Posted: Wednesday, 25 January 2012
OTTAWA – A new research study from the Canadian Labour Congress shows that companies in Canada will be popping the champagne corks to celebrate Corporate Tax Freedom Day on February 1st. Thanks to big corporate tax giveaways, they will have, by then, paid their entire share of taxes to all levels of government for the year.
“Corporate income taxes in 2010 amounted to only 8.8% of all government revenues,” says CLC President Ken Georgetti. “The Conservative government's latest round of tax giveaways on January 1st means Corporate Tax Freedom Day will arrive on an even earlier date in years to come.”
Georgetti says, “In return for tax breaks, companies are supposed to invest to create jobs, but they are not. Instead, they are hoarding cash and paying out fat dividends to their shareholders.”
The CLC study shows that the top 10 corporate hoarders have accumulated $30.7 billion in extra short and long term cash assets between 2000 and 2010. The companies include Potash Corporation of Saskatchewan, George Weston Limited, Barrick Gold Corporation, Research In Motion, Kinross Gold Corporation, and Air Canada. CEOs from the top 10 cash hoarding companies are among the highest paid in the country.
The Conservative government has slashed the federal corporate income tax rate from 21% to 15% since it took office in 2006. Each percentage point reduction in the federal corporate tax rate costs the government about $2 billion a year in foregone revenues. Georgetti says, “Our polling around corporate tax cuts shows that 92% of people who were asked say that if corporations don’t use their tax breaks to create jobs, then they should be forced to give back the money.”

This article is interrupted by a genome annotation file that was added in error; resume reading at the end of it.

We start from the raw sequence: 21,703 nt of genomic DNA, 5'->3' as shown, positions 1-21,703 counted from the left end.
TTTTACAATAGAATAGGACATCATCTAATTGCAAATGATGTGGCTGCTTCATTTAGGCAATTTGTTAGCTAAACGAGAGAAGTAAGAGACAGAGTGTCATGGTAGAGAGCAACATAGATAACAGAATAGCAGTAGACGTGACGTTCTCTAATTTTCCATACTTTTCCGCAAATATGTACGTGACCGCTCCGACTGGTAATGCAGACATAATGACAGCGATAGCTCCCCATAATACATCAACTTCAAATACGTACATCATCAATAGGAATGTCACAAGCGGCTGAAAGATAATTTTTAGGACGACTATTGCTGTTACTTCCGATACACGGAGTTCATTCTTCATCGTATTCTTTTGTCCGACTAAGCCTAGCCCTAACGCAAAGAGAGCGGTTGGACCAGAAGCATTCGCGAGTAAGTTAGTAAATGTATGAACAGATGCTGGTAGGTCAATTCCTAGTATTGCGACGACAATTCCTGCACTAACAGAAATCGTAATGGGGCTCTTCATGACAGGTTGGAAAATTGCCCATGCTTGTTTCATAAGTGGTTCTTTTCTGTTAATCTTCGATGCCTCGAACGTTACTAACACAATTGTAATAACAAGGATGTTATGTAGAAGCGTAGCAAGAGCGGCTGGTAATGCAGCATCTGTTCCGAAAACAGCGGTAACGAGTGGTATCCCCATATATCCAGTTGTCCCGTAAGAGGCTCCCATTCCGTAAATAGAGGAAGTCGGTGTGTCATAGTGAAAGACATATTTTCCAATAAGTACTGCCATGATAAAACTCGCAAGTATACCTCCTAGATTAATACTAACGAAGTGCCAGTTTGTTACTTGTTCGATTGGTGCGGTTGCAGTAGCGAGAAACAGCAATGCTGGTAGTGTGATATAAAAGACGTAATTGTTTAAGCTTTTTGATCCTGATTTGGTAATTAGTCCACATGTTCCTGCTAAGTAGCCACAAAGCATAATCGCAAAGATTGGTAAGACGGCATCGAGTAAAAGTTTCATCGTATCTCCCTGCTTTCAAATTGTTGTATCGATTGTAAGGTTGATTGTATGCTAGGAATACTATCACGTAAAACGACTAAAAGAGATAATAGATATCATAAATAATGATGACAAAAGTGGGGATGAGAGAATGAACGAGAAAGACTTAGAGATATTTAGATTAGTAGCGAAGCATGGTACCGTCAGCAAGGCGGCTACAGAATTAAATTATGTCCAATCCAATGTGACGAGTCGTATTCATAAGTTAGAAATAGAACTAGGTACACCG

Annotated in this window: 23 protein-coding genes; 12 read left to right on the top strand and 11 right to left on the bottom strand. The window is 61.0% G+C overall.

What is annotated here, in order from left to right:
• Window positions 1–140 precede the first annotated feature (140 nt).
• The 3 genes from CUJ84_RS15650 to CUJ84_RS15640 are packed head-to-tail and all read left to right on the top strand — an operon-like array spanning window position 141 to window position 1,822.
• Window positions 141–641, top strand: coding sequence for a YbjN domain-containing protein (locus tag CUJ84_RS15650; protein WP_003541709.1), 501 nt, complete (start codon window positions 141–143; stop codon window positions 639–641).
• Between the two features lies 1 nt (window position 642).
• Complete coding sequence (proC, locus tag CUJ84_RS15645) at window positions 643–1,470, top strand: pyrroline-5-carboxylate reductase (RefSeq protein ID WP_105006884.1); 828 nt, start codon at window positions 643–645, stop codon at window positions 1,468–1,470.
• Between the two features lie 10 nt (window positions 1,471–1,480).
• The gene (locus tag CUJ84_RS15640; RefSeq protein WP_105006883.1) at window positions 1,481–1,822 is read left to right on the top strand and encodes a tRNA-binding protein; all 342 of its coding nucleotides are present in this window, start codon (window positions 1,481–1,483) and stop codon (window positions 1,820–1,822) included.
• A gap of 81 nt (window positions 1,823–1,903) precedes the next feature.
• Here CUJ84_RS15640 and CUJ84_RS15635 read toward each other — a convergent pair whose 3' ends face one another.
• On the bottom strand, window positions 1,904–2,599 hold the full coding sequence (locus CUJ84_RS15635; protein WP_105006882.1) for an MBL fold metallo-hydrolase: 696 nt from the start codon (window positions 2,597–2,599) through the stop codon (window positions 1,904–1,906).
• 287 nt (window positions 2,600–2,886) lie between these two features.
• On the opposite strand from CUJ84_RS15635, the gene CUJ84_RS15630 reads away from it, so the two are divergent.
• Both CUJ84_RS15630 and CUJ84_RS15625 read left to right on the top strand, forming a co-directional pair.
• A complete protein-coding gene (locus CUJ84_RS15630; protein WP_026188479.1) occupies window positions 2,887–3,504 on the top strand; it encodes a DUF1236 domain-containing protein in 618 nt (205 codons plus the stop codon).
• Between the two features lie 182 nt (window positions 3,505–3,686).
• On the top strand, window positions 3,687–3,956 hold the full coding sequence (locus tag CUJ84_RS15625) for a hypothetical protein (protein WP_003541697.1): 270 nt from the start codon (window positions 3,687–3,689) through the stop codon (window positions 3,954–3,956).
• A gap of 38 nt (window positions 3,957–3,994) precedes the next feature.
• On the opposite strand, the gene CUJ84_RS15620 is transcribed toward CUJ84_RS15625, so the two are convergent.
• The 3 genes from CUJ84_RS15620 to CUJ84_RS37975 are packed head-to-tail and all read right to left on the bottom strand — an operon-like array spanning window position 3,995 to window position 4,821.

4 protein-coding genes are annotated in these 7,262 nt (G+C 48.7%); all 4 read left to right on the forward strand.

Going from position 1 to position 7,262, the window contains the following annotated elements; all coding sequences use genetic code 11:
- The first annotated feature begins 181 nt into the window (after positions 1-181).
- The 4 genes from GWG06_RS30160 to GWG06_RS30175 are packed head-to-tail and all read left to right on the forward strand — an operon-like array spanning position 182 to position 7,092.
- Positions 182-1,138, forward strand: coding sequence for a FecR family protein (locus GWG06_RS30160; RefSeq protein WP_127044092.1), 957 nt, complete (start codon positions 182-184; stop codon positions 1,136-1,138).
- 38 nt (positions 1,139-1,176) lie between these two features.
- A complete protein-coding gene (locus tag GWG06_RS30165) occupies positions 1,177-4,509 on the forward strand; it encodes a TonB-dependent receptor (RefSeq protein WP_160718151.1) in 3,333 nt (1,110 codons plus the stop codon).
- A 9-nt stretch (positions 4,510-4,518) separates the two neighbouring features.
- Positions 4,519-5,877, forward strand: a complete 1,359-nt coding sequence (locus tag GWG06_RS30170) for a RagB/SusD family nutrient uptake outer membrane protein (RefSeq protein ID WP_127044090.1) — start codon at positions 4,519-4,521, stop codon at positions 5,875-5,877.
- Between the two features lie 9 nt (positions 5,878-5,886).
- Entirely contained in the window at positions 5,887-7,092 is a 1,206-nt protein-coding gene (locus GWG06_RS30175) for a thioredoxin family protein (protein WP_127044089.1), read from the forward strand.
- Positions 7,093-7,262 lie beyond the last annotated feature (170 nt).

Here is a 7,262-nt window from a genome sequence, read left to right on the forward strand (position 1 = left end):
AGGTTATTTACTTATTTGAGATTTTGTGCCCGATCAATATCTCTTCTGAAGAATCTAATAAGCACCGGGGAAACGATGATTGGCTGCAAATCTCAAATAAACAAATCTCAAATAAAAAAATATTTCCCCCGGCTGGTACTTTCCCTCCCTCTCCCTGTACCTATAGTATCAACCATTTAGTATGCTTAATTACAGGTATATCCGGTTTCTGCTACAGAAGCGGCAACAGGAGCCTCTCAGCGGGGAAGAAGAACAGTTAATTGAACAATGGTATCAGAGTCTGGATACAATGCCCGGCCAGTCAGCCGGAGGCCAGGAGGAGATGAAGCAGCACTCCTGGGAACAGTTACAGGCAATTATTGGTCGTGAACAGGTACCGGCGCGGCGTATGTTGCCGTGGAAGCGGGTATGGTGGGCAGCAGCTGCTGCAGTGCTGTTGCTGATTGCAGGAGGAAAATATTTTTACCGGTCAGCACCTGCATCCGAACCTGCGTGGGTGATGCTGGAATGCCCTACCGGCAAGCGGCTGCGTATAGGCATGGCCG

Georgetti warns that the government is planning massive cuts to needed public services in order to pay for these corporate tax giveaways. “We oppose that. We want Ottawa to use its 2012 budget to invest in job-creating infrastructure projects and badly-needed public services. This can be paid for by restoring the federal corporate income tax rate to 19.5%, which would still be lower than the 21% rate in place when the Conservatives took office in 2006.
Georgetti notes that according to the Department of Finance, $1 billion invested in infrastructure investment creates more than five times as many jobs as the same amount spent on corporate tax cuts.
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